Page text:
I'm very surprised actually, to see that Python rejected the use of

fractional/rational numbers. However, when I read the PEP, I know

exactly why the proposal was rejected: People compared fractions with

integers, while it should be more fairly compared to floats.

Arguments against:

- When I use the result of / as a sequence index, it's usually an

error which should not be hidden by making the program working for

some data, since it will break for other data.

----In Python 3 (and 2 w/ __future__), the / operator would always

return floats, and floats is invalid as sequence index, even if the

value of the float is whole. Since fractions is created with the /

operator on two integers, the behavior of fractions should mimics

float. So putting fractional type as sequence index should always be

considered as error (exception), a behavior consistent with floats.

Thus, the arguments specified above has turned invalid, at least in

Python 3.

- (this assumes the same type for them:) Int is a good type in itself,

not to be mixed with rationals. The fact that something is an integer

should be expressible as a statement about its type. Many operations

require ints and don't accept rationals. It's natural to think about

them as about different types.

----I agree, ints shouldn't be mixed with rationals. But floats

could. This argument is the main reason why I said most people

compared rational with integers. Many operations that requires ints

and don't accept rationals also don't accept floats.

Other arguments:

- Slow: Doing addition and subtraction in fractions sure is expensive,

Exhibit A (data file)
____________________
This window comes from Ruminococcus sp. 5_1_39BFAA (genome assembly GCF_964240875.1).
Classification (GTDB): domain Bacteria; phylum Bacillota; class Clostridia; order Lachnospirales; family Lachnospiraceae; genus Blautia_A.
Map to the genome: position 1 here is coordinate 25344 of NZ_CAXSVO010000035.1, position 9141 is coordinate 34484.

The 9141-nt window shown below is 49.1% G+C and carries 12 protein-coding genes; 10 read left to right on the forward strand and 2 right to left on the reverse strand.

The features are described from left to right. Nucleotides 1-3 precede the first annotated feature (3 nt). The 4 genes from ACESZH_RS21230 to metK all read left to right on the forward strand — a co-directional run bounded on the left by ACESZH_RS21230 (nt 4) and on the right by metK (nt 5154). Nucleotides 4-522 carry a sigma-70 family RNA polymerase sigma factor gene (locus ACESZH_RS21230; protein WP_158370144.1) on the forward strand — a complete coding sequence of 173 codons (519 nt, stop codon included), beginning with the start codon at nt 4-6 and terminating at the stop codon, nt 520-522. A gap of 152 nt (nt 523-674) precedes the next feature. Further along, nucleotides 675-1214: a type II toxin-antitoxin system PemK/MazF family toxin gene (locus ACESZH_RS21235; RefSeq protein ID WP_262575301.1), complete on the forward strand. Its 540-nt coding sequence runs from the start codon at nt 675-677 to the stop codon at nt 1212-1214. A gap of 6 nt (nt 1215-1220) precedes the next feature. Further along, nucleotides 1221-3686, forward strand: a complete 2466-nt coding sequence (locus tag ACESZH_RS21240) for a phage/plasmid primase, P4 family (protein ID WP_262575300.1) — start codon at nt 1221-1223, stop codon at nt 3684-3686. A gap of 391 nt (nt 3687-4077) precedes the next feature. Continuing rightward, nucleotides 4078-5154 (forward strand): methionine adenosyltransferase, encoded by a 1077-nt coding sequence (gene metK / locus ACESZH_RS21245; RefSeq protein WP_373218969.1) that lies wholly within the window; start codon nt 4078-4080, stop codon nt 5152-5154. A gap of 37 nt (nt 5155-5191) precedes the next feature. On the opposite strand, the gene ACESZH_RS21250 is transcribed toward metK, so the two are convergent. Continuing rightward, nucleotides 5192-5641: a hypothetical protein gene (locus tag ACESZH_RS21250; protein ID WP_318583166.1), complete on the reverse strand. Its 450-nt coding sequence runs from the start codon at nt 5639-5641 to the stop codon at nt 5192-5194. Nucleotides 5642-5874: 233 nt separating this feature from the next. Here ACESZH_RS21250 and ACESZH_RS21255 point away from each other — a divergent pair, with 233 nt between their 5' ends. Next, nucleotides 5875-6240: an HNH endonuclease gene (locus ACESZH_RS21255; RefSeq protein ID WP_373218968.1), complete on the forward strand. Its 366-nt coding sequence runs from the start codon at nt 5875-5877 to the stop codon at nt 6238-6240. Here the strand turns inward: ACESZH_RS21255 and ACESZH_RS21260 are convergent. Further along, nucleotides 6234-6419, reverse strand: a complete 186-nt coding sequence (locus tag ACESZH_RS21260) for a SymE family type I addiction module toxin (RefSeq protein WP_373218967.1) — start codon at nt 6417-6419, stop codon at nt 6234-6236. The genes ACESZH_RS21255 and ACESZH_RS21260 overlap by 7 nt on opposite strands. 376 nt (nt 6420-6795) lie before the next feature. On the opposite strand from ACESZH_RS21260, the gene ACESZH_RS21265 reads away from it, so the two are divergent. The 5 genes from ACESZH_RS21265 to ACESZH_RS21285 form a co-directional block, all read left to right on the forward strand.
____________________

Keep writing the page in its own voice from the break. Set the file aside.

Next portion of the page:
but doing division (the heaviest arithmetic operation) is extremely

fast in fractional numbers compared to in floating numbers. It is

clear that doing two integer multiplication and switching numerator-

denominator is much faster than doing a single float division.

- Memory Intensive: To represent 1/3 to infinite accuracy requires two-

integer-space (theoretically, 2 bytes). There are some numbers that

are hard to represent in fractions, yes, but in general those numbers

could be represented using two-long-space (variable-width longs). And

whenever accuracy isn't that important, it could be possible to create

a method that would lossily approximate the current fraction to an

acceptable length. Anyway, most computers nowadays is packed with

gigantic memory, why bother with such a small issue.

- Rationals must present themselves as decimal floats or it'll be

confusing: There will be no confusion in a good written code.

Progammers that writes good code would always use the 'behind-the-

scene' number, they wouldn't convert a previously 'string'ed number

back into calculation. And a convention can be created to represent a

fraction in a single line output (like * for multiplication, / for

division, they don't exist in paper maths) that would completely

eliminate any confusion of the user (well informed about the

convention, most people that never used computer before often tried to

use x and : to represent mult and div), even when the fractional

number is outputted to the foreground UI.